Good Samaritan shot during Walmart attack receives medal
Council also hires city manager search firm, approves railroad crossing closure at Feb. 12 meeting
His heroic action made headlines around the nation nearly two years ago and this week, he was honored by the Shawnee mayor for his bravery.
Joshua Owen was presented the Carnegie Medal by Mayor Michelle Distler at the city council meeting on Feb. 12.
On Sept. 11, 2016, Owen was in the parking lot of the Shawnee Walmart, 16100 W 65th St, when he heard screams for help. He responded and rescued a woman and her 8-month-old son who were under attack by two assailants.
In his effort to protect the victims, Owen suffered multiple gunshot wounds.
Thanks to his intervention, however, the woman and her child escaped further harm.
The Carnegie Medal is given throughout North America to those who risk their lives to an extraordinary degree while saving or attempting to save the lives of others.
The Carnegie Hero Fund Commission was established by industrialist Andrew Carnegie in 1904 with the sole purpose of recognizing outstanding citizen heroes like Owen.
The following action was also taken at the council meeting:
City hires firm for city manager search
In the first step towards hiring a new city manager, the council unanimously voted to select Springsted Waters to conduct the search towards finding a permanent replacement for former city manager Carol Gonzales.
Gonzales stepped down from the position in November to become the director of finance and administration for the Mid-America Regional Council. Deputy city manager Vicki Charlesworth was selected by the city council to act as interim city manager until the position is filled.
In its proposal, Springsted Waters, based out of Saint Paul, Minn., told the city it will be aggressive in its approach to make sure the right candidate is chosen for Shawnee.
While the firm will seek national candidates, it said it will also focus on those in the Kansas area, in order to bring candidates who have knowledge about the nuances of working in the midwest.
The firm will use online video interviewing to narrow down candidates, conduct management and leadership style testing on candidates and perform comprehensive background reviews on the finalists.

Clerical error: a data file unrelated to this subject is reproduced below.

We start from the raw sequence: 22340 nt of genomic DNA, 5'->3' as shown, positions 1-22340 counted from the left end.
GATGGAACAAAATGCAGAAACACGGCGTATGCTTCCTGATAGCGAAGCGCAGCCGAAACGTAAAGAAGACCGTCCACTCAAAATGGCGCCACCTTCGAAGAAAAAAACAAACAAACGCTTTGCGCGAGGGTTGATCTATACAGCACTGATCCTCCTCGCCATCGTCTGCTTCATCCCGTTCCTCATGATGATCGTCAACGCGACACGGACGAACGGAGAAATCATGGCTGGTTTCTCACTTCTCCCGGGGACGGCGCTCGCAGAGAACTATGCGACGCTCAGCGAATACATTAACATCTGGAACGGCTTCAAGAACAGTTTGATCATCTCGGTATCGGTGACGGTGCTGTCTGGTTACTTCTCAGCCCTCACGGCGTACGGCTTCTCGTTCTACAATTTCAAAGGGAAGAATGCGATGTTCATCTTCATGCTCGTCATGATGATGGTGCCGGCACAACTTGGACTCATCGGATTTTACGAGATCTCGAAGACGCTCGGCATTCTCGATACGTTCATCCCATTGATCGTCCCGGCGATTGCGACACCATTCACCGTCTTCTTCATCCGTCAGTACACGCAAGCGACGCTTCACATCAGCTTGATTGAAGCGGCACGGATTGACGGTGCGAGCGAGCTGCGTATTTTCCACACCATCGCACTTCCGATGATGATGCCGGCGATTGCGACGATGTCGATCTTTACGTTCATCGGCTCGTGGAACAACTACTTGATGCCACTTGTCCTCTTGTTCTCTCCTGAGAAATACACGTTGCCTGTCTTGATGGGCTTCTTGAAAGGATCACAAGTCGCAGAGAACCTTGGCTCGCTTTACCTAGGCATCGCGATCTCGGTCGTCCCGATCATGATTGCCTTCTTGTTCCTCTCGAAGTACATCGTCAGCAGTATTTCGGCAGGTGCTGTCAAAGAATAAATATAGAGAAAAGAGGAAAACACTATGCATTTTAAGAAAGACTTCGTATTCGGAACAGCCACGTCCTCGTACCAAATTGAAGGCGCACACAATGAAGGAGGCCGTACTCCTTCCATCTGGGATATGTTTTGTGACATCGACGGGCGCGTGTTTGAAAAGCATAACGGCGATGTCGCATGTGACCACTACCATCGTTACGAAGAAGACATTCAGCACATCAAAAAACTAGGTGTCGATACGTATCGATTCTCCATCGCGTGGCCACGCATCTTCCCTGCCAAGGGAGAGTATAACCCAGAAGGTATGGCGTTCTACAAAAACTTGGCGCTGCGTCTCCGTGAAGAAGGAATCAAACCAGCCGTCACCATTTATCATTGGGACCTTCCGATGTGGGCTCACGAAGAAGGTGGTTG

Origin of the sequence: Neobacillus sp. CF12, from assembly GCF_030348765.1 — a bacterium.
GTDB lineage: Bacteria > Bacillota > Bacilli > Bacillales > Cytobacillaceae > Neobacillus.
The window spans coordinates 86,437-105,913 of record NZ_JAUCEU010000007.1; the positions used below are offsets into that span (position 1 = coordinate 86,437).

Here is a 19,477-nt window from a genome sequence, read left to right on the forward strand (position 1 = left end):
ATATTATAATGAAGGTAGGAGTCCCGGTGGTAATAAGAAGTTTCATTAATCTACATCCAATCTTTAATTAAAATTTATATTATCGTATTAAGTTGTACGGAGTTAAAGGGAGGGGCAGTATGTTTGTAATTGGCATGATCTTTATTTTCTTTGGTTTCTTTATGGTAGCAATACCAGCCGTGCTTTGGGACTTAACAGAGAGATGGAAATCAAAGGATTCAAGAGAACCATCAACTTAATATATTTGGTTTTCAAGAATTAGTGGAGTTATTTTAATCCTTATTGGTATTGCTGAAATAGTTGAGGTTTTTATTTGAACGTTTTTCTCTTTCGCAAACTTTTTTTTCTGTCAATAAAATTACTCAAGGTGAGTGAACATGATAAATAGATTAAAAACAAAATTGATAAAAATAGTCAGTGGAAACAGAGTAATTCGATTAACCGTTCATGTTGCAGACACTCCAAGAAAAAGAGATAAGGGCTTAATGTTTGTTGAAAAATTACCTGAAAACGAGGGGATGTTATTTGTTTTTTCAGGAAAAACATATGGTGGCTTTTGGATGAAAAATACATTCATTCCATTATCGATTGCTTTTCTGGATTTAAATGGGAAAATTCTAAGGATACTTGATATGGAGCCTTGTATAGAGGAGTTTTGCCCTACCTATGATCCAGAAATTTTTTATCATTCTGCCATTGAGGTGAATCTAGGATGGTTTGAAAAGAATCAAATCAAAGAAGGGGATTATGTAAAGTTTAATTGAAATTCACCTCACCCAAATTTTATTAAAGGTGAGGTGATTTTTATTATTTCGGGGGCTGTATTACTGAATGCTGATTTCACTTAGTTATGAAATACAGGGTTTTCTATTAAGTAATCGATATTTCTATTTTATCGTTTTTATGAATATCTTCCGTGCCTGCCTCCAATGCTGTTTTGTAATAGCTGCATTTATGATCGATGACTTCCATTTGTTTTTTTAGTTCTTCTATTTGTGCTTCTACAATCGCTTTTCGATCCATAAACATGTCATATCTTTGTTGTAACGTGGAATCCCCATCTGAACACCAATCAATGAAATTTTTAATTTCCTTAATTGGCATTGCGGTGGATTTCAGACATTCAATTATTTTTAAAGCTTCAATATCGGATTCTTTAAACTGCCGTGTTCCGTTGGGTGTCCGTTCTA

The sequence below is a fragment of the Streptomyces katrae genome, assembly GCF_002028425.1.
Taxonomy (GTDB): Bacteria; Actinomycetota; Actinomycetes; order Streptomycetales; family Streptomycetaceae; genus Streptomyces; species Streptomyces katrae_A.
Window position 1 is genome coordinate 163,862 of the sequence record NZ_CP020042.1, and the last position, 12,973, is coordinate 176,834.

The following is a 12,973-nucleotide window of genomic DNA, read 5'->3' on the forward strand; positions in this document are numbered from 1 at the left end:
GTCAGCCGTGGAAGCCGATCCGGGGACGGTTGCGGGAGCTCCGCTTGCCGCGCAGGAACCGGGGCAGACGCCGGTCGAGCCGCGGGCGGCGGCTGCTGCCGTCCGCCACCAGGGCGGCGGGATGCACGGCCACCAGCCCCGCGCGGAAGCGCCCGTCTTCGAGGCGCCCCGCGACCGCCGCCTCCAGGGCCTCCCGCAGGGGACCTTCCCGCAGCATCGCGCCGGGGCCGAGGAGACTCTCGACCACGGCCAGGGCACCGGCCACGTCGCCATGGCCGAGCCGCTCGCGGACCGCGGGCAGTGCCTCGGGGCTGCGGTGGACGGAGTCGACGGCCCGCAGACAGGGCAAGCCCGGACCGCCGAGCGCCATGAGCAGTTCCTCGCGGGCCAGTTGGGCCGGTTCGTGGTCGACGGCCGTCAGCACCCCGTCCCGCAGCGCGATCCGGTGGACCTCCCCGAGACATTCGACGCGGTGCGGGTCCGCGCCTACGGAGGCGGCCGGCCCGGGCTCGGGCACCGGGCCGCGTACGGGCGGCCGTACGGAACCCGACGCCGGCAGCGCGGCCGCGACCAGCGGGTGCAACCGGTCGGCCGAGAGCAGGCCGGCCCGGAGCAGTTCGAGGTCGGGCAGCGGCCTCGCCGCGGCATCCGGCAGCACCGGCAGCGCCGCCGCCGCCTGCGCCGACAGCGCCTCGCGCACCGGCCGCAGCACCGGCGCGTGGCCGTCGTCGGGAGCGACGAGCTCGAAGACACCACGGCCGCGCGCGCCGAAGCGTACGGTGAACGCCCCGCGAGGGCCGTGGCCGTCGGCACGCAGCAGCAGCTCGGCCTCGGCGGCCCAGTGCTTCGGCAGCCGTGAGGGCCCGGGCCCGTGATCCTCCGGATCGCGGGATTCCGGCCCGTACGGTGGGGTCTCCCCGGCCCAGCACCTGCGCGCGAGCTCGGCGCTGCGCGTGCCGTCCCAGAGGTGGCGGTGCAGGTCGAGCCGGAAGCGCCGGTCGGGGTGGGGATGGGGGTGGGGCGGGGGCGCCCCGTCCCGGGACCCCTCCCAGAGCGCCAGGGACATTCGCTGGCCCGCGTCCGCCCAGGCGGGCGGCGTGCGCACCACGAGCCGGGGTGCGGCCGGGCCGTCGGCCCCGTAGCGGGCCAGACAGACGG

The proposal also states Springsted Waters will ensure diversity in its candidate pool, using its established networks to make direct and personal contact with prospective minority and female candidates.
The proposal estimates the city council could be interviewing potential finalists during the last week of April, with a hire by early May.
The proposal states its fee for the entire process would be $24,500.
Railroad crossing to close permanently
The council approved an agreement with BNSF Railway Corporation for the permanent closure of the 55th Street crossing.
Staff has worked over the last decade to implement a railroad quiet zone along the BNSF Emporia Subdivision line, with the closure of the 55th Street crossing being the last step in that process.
City documents state the closure will improve the quality of life for thousands of western Shawnee residents.
The Emporia Subdivision line running through the center of the city carries approximately 89 trains per day.
As per the agreement with BNSF, to close the crossing, the city purchased a piece of land to the east of the railroad crossing. It also must place permanent type barricades, such as concrete barriers, to close the road, and place Manual on Uniform Traffic Control Devices (MUTCD) compliant reflector strips just outside of the BNSF right of way on each side of the railroad tracks.
The cost of the land was $306,525, with $22,500 being offset by BNSF and the State of Kansas Department of Transportation through its incentives programs.
Coffee shop proposed for southeast Shawnee
A new Scooter’s Coffee is set to be built in the Tomahawk Hills Shopping Center near 75th Street and Nieman Road.
The shopping center currently houses a Walmart neighborhood grocery store.
At its meeting last week, the council approved a special use permit to allow the establishment to operate a drive-thru service for the proposed 466 square-foot building.
The restaurant is oriented on the site so that the drive-thru window will be constructed on the east side of the building, away from 75th Street.
A previous special use permit was approved for the site for a Burger King restaurant that was never constructed.